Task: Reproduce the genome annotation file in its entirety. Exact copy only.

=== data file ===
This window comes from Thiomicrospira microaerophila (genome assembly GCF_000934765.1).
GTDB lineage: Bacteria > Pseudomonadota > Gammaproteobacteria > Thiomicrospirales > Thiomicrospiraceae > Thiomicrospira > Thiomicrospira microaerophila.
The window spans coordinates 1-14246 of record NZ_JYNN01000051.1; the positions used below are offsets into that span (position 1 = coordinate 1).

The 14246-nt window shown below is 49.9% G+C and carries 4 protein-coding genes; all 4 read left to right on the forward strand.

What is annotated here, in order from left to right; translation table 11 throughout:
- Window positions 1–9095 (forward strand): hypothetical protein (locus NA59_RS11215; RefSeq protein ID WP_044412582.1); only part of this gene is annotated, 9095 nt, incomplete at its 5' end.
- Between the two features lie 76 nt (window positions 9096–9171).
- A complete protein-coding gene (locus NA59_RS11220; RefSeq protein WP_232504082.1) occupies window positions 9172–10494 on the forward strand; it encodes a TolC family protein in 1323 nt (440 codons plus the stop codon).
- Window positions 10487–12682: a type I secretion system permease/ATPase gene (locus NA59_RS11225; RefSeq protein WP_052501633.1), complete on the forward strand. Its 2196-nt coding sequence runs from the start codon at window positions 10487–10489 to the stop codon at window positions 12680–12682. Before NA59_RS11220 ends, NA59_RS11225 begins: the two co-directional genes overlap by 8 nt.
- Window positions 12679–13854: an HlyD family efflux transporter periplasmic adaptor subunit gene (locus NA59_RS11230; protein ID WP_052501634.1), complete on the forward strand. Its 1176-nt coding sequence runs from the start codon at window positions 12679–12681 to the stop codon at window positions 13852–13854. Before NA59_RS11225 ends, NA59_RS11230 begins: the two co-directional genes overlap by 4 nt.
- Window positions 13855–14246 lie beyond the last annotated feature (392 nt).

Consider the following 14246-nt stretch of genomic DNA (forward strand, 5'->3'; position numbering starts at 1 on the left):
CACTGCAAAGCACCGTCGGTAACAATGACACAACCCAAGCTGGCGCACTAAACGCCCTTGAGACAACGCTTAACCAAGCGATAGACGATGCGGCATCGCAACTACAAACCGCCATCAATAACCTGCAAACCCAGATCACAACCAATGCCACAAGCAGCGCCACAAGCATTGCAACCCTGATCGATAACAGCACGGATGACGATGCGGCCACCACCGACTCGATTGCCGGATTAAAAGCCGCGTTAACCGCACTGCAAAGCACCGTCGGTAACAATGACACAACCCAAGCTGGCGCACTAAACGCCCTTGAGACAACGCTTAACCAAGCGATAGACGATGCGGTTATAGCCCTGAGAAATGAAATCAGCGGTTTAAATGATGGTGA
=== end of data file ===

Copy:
This window comes from Thiomicrospira microaerophila (genome assembly GCF_000934765.1).
GTDB lineage: Bacteria > Pseudomonadota > Gammaproteobacteria > Thiomicrospirales > Thiomicrospiraceae > Thiomicrospira > Thiomicrospira microaerophila.
The window spans coordinates 1-14246 of record NZ_JYNN01000051.1; the positions used below are offsets into that span (position 1 = coordinate 1).

The 14246-nt window shown below is 49.9% G+C and carries 4 protein-coding genes; all 4 read left to right on the forward strand.

What is annotated here, in order from left to right; translation table 11 throughout:
- Window positions 1–9095 (forward strand): hypothetical protein (locus NA59_RS11215; RefSeq protein ID WP_044412582.1); only part of this gene is annotated, 9095 nt, incomplete at its 5' end.
- Between the two features lie 76 nt (window positions 9096–9171).
- A complete protein-coding gene (locus NA59_RS11220; RefSeq protein WP_232504082.1) occupies window positions 9172–10494 on the forward strand; it encodes a TolC family protein in 1323 nt (440 codons plus the stop codon).
- Window positions 10487–12682: a type I secretion system permease/ATPase gene (locus NA59_RS11225; RefSeq protein WP_052501633.1), complete on the forward strand. Its 2196-nt coding sequence runs from the start codon at window positions 10487–10489 to the stop codon at window positions 12680–12682. Before NA59_RS11220 ends, NA59_RS11225 begins: the two co-directional genes overlap by 8 nt.
- Window positions 12679–13854: an HlyD family efflux transporter periplasmic adaptor subunit gene (locus NA59_RS11230; protein ID WP_052501634.1), complete on the forward strand. Its 1176-nt coding sequence runs from the start codon at window positions 12679–12681 to the stop codon at window positions 13852–13854. Before NA59_RS11225 ends, NA59_RS11230 begins: the two co-directional genes overlap by 4 nt.
- Window positions 13855–14246 lie beyond the last annotated feature (392 nt).

Consider the following 14246-nt stretch of genomic DNA (forward strand, 5'->3'; position numbering starts at 1 on the left):
CACTGCAAAGCACCGTCGGTAACAATGACACAACCCAAGCTGGCGCACTAAACGCCCTTGAGACAACGCTTAACCAAGCGATAGACGATGCGGCATCGCAACTACAAACCGCCATCAATAACCTGCAAACCCAGATCACAACCAATGCCACAAGCAGCGCCACAAGCATTGCAACCCTGATCGATAACAGCACGGATGACGATGCGGCCACCACCGACTCGATTGCCGGATTAAAAGCCGCGTTAACCGCACTGCAAAGCACCGTCGGTAACAATGACACAACCCAAGCTGGCGCACTAAACGCCCTTGAGACAACGCTTAACCAAGCGATAGACGATGCGGTTATAGCCCTGAGAAATGAAATCAGCGGTTTAAATGATGGTGA